This interesting case is an usually mature, dense cataract in a 12 year-old. The density of the nucleus required conversion from IA to phaco…a technique that the surgeon estimates is required in less than 2% of pediatric cataract cases.
Surgery location: on-board the Orbis Flying Eye Hospital in Chittagong, Bangladesh
Surgeon: Dr. Ramesh Kekunnaya, L V Prasad Eye Institute, Hyderabad, India
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Dr. Ramesh Kekunnaya: This patient had one eye surgery done already. She’s 12 years old. Did not consult anyone until the last two months. Vision is perception of light only. Good pupillary reaction. We did the B-scan, which is normal. We checked the right area that is pierceable. Again, a very delayed presentation.
And if you look at the cataract, again, looking at the morphology, it’s near total cataract. Probably towards the lamina to begin with. You can see the margin here. Over a period of time it has become a cataract. I can see some calcified material within the lens. We had average keratotomy of 45. The axial length is 23.6, which I guess it’s normal for this age group of 23 years. And we checked the fundus. It is normal in the right eye.
This is nystagmus. And she also has additional esotropia of 20 prism diameters. This case is a white cataract. You will not be able to visualize the capsule nicely. That’s why we have to take a decision on staining this anti capsule. But if you carefully see at this point in time, I don’t see any block there. So, we should be having a normal rhexis in this case. We’ll see how it goes.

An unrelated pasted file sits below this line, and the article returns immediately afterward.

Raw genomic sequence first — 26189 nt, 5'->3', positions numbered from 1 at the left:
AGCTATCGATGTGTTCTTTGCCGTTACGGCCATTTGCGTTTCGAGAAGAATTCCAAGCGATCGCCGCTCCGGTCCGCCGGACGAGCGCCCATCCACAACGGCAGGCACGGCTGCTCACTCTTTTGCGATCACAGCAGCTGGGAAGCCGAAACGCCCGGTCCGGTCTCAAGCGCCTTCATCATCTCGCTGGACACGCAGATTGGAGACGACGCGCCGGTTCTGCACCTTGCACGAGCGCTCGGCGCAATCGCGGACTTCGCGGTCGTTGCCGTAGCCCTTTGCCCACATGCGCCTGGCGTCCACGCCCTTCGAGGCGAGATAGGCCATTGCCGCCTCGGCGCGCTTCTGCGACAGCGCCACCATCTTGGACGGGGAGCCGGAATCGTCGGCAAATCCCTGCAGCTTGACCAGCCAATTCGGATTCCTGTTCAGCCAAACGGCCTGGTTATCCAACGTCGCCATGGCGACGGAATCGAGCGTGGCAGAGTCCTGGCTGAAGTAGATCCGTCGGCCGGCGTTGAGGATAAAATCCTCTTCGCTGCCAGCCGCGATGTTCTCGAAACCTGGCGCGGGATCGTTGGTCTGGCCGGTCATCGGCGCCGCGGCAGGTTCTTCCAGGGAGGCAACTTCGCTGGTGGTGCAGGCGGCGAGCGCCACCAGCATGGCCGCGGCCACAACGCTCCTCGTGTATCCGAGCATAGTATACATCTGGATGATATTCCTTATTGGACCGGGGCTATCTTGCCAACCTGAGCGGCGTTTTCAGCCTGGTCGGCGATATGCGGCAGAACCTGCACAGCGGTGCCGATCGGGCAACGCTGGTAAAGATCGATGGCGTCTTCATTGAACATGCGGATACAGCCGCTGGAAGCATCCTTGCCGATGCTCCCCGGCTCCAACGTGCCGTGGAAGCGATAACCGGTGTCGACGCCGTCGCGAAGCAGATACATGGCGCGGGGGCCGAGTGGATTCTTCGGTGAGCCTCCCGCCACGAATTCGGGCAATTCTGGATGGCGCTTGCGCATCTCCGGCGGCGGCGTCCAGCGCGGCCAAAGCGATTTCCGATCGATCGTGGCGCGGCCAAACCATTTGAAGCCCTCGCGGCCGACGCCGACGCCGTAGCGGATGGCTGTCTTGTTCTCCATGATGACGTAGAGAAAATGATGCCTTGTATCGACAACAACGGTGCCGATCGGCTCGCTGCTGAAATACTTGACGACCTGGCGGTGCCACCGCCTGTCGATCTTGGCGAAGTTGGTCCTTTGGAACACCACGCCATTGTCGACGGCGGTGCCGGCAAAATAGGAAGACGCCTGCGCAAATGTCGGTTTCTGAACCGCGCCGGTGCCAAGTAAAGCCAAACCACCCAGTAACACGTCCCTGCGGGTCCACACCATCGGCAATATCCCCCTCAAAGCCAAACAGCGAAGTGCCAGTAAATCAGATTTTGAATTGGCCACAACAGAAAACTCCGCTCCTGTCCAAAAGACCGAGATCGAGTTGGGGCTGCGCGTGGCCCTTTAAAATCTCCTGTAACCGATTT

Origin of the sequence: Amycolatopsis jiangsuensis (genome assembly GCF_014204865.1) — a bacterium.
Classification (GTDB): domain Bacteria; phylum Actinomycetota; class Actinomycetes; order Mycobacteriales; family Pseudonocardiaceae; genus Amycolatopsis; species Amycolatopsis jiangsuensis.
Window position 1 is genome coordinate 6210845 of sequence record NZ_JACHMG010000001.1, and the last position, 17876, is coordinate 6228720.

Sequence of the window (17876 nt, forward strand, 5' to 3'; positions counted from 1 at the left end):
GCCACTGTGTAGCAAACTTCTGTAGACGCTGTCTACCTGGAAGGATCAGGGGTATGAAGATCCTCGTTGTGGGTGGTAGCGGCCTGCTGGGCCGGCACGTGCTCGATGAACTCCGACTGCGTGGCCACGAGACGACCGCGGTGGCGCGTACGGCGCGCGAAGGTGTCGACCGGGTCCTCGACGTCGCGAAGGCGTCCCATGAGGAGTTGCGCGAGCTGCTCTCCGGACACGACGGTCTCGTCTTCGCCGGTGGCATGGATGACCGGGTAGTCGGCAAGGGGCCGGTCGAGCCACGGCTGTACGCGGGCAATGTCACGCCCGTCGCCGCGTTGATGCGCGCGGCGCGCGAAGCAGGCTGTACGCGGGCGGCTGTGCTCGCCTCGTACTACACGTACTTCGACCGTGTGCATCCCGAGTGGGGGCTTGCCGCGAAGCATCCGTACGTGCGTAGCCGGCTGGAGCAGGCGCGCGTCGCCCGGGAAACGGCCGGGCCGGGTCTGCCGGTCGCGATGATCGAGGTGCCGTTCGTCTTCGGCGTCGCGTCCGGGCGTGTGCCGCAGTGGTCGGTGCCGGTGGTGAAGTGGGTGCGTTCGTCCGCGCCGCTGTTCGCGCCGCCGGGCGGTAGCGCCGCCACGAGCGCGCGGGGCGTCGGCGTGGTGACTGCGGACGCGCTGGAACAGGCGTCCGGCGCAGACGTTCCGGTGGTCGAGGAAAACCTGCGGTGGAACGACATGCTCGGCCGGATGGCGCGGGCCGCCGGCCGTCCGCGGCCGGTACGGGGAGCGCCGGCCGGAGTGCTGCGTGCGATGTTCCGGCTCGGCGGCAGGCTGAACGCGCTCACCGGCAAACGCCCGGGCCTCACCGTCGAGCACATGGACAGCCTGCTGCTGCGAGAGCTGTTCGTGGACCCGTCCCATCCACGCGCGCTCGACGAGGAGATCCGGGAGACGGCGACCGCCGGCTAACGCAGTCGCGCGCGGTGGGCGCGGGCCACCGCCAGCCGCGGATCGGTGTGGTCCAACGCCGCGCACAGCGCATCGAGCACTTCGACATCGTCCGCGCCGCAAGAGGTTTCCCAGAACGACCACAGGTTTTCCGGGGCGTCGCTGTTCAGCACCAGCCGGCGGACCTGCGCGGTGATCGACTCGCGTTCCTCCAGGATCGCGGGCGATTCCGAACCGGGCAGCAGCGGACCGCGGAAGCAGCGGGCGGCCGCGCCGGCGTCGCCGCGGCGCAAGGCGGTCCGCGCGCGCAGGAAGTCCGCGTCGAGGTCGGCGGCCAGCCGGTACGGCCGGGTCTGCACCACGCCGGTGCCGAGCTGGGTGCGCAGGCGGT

So, we are going to inject the air bubble. I’m going to inject the blue here. You can see that the air bubble is injected just to prevent any damage to the endothelium. So, you can see a jet pipe coming now. That’s the blue.
Then you need to wash this material. Again, I use the BSS wash as much as possible before you go ahead with the viscoelastics. So, one of the things, what we really check in this kind of situation is to better have the lens thickness. Otherwise you will not be sure that whether it is intimus or blocked.
So, next I’m going to make a small nick. So, you will have wondered why I’m making that central one. Because these cases we’ll never know that the intraocular pressure is very high.
>> Yes, sir.
>> Sometimes it can be very high. Because unless I have the lens thickness, I’m not sure.
>> Yes, sir.
>> So, if the central area, if I make an incision, by the time it reaches the periphery, I can somehow catch it. This is a hypothesis, why I started with the center.
>> And you do an orange peel technique to spiral it out if you need to make it larger?
>> Exactly. If I think at some point in time it’s smaller, I’ll do that orange peel technique. You can see the acute angle, I’m trying that. In this case, I’m not seeing it clearly. So, I need to be very, very careful here.
Always the last part is the most important part. It’s kind of orange peel. Trying to match up with that curvature. So, viscoelastic, I take it out because it causes less intraocular pressure.
>> What were you using to size or estimate the dimensions —
>> For your capsulorhexis with the white cataract?
>> What I was looking at, the edge of the lens. Even if it is a total cataract, there is some edge there. I was having that as a reference when I was doing the rhexis there.
>> My first question is, when you modified the technique from aspiration to phaco mode, why didn’t you do the hydro dissection? Is there any particular indication?